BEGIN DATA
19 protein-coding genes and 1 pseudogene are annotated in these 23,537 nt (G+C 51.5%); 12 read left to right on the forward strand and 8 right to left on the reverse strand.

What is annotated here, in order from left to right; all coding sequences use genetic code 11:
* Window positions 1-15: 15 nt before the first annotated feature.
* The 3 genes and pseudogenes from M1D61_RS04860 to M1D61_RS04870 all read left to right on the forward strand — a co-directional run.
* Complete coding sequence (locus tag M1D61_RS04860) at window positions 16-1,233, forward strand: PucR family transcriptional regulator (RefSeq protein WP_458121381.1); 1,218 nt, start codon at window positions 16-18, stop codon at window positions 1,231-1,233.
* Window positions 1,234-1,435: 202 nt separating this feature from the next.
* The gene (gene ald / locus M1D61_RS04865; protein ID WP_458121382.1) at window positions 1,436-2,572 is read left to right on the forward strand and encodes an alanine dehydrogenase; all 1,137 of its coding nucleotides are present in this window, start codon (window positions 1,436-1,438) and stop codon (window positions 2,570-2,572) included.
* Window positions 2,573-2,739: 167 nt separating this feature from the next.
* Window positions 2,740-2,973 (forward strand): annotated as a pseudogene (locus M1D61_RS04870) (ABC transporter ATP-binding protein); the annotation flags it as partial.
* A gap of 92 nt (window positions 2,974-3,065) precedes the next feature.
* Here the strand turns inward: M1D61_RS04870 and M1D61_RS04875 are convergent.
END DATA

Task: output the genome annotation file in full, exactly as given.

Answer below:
19 protein-coding genes and 1 pseudogene are annotated in these 23,537 nt (G+C 51.5%); 12 read left to right on the forward strand and 8 right to left on the reverse strand.

What is annotated here, in order from left to right; all coding sequences use genetic code 11:
* Window positions 1-15: 15 nt before the first annotated feature.
* The 3 genes and pseudogenes from M1D61_RS04860 to M1D61_RS04870 all read left to right on the forward strand — a co-directional run.
* Complete coding sequence (locus tag M1D61_RS04860) at window positions 16-1,233, forward strand: PucR family transcriptional regulator (RefSeq protein WP_458121381.1); 1,218 nt, start codon at window positions 16-18, stop codon at window positions 1,231-1,233.
* Window positions 1,234-1,435: 202 nt separating this feature from the next.
* The gene (gene ald / locus M1D61_RS04865; protein ID WP_458121382.1) at window positions 1,436-2,572 is read left to right on the forward strand and encodes an alanine dehydrogenase; all 1,137 of its coding nucleotides are present in this window, start codon (window positions 1,436-1,438) and stop codon (window positions 2,570-2,572) included.
* Window positions 2,573-2,739: 167 nt separating this feature from the next.
* Window positions 2,740-2,973 (forward strand): annotated as a pseudogene (locus M1D61_RS04870) (ABC transporter ATP-binding protein); the annotation flags it as partial.
* A gap of 92 nt (window positions 2,974-3,065) precedes the next feature.
* Here the strand turns inward: M1D61_RS04870 and M1D61_RS04875 are convergent.